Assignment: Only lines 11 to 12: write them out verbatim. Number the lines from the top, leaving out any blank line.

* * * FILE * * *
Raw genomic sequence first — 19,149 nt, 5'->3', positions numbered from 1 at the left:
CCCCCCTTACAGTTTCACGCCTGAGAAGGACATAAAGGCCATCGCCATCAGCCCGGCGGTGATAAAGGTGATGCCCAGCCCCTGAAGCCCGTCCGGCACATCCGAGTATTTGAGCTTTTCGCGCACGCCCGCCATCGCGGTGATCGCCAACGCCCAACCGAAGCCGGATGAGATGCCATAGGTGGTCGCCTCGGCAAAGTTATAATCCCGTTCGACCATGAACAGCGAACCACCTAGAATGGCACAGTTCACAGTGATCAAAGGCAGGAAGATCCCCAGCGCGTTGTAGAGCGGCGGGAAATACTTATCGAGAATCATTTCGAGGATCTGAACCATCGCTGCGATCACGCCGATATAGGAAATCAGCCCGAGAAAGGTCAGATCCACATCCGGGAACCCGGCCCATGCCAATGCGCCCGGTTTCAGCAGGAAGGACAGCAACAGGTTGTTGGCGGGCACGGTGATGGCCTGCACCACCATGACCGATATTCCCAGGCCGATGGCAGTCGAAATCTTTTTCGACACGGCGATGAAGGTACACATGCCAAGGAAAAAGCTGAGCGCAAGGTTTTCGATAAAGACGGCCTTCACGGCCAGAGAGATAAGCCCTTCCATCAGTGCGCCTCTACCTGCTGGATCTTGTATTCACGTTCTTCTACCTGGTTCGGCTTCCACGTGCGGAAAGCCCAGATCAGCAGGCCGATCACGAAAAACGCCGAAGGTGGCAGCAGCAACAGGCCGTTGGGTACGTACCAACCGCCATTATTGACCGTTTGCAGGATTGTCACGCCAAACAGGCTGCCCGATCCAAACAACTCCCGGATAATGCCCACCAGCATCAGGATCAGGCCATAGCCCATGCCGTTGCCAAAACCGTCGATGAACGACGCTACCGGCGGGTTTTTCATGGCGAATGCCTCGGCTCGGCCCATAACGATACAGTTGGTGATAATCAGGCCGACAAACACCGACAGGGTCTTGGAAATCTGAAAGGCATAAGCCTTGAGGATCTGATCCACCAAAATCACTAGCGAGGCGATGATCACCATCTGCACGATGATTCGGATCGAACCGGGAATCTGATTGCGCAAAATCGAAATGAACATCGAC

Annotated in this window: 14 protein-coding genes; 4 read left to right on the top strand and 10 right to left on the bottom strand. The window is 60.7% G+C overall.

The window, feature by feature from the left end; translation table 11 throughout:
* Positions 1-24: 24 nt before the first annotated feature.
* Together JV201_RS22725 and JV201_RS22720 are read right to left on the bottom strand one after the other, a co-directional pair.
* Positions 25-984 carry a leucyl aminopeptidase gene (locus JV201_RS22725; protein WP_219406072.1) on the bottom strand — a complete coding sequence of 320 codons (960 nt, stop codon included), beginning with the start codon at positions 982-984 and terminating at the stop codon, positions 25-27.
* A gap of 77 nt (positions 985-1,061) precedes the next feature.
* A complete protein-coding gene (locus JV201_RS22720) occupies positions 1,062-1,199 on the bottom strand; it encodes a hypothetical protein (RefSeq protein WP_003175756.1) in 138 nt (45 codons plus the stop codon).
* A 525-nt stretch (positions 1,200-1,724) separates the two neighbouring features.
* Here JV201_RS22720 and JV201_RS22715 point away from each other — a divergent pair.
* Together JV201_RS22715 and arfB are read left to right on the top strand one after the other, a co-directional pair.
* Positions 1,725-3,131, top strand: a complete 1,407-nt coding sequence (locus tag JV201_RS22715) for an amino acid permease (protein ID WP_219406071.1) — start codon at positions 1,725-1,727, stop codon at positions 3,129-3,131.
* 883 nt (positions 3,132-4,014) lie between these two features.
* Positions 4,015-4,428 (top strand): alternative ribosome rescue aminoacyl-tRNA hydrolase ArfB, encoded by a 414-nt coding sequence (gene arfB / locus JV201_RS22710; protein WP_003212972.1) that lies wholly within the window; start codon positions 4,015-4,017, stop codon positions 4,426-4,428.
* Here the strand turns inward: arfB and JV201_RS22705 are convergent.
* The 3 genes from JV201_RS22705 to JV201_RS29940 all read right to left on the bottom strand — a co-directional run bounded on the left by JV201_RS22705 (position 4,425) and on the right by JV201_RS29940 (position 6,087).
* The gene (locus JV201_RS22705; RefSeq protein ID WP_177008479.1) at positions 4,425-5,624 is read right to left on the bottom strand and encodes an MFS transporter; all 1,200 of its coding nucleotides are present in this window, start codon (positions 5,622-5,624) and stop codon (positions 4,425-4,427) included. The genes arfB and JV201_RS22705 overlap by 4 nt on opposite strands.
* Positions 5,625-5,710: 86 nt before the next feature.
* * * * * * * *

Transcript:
* Here JV201_RS22720 and JV201_RS22715 point away from each other — a divergent pair.
* Together JV201_RS22715 and arfB are read left to right on the top strand one after the other, a co-directional pair.